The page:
Founders’ Day Celebration Concludes Edina Quasquicentennial

Hear stories from Edina’s history, from the naming of Edina to Southdale’s publicity stunts.
This 1930s-style postcard uses a collection of images from the Edina Historical Society.

According to legend, the naming of Edina in 1888 stopped just short of bloodshed. On one side were the Scots, who favored Edina, a nickname of the Scottish capital Edinburgh. On the other were the Irish, who argued for Killarney Lakes, to honor their native country. The controversy became so intense, according to one embellished retelling, that the meeting broke out in fisticuffs and the Scots voted on Edina after the Irish had gone home.

All are invited to hear the true account of how Edina got its name, as well as other entertaining tales from the city’s 125-year history, at a community-wide Founders’ Day celebration December 12. Festivities begin at 5 p.m. with an open house at historic Cahill School and Minnehaha Grange Hall, where farmers overwhelmingly voted 54-2 to form the Village of Edina on December 12, 1888.

Activities will move across the street at 6 p.m. to Edina City Hall for a social hour and music by the Edina Chorale. The lobby will display a timeline created by the Human Rights and Relations Commission marking Edina’s human rights milestones; the timeline will also include historic photographs.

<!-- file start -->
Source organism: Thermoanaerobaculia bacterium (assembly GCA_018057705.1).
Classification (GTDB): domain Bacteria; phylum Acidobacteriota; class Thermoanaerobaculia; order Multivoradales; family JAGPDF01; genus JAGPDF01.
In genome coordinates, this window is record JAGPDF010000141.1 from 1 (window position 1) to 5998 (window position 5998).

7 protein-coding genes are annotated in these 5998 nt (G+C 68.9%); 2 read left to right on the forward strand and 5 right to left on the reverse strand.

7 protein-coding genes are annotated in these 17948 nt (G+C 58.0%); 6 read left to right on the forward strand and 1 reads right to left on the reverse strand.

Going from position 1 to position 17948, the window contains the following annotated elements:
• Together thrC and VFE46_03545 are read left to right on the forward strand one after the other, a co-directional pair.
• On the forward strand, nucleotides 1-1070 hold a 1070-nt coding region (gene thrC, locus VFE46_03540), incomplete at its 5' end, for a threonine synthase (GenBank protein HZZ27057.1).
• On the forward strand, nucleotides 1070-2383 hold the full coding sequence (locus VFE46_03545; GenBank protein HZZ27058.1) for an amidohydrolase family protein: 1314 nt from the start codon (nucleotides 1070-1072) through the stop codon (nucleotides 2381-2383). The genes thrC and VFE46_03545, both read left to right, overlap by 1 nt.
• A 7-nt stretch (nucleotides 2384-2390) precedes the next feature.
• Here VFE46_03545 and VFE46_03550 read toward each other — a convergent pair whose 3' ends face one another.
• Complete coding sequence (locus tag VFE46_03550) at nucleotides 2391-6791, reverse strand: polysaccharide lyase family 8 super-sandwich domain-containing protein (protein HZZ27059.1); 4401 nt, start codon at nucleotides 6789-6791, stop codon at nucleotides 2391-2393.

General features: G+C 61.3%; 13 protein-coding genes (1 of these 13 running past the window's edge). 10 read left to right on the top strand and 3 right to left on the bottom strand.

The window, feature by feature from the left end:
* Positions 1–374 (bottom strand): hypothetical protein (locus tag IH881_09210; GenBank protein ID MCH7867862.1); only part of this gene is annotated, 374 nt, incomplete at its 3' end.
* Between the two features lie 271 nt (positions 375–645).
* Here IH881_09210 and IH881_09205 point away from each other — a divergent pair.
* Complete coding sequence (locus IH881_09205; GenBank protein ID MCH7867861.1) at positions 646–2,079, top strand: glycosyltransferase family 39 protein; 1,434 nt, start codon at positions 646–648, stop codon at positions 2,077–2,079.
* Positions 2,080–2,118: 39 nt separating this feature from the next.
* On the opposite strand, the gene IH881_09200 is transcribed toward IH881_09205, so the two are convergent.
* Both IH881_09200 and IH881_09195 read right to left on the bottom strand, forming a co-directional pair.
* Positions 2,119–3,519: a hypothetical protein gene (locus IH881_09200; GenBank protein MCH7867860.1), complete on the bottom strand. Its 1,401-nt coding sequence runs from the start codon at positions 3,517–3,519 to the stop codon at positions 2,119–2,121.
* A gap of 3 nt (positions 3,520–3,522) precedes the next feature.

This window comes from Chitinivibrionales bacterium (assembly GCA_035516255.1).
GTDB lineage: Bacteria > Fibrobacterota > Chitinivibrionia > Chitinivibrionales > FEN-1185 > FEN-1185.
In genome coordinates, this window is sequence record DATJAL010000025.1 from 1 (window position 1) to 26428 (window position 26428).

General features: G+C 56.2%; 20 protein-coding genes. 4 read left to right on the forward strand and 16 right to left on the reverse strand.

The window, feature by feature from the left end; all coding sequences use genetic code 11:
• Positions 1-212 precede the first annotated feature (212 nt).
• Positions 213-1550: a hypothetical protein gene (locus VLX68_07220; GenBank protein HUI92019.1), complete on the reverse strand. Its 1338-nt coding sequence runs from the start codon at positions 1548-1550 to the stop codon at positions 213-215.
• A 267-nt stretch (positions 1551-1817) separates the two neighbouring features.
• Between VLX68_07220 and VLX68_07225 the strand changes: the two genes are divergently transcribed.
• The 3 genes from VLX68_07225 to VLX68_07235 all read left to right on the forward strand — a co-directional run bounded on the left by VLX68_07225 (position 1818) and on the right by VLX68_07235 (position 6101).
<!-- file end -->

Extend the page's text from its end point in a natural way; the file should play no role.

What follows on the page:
A 7 p.m. program will feature short readings and songs that “celebrate the people who have created our community over the past 125 years,” says event chair Joni Bennett, who serves on both the Edina City Council and the Edina Historical Society’s Quasquicentennial Committee. Edina’s history will unfold through a series of vignettes, including direct excerpts from residents’ diaries and oral histories. Readings will be interspersed with historically significant songs performed by the Edina Chorale.

The oral history will offer stories ranging from pioneer Sarah Baird’s account of the name controversy to Morningside’s rallying anthem to secede from Edina to Southdale’s public relations stunts in the 1950s. The fast-paced program will hit the highlights of 125 years in 45 minutes. Guests include representatives from the original founding families, federal, state and local elected officials, and perhaps a surprise guest or two. But “the most important guests are the people of Edina,” Bennett notes. “This is an event for the entire community to celebrate what makes Edina what it is today.”

The evening will conclude with a reception sponsored by the City of Edina that will include, of course, cake. Founders’ Day will mark the end of the quasquicentennial celebration year that included a Historic Home Tour, the “EdinaScapes” art show, neighborhood and school reunions, and a history-themed July 4th parade.


For more information about the quasquicentennial, visit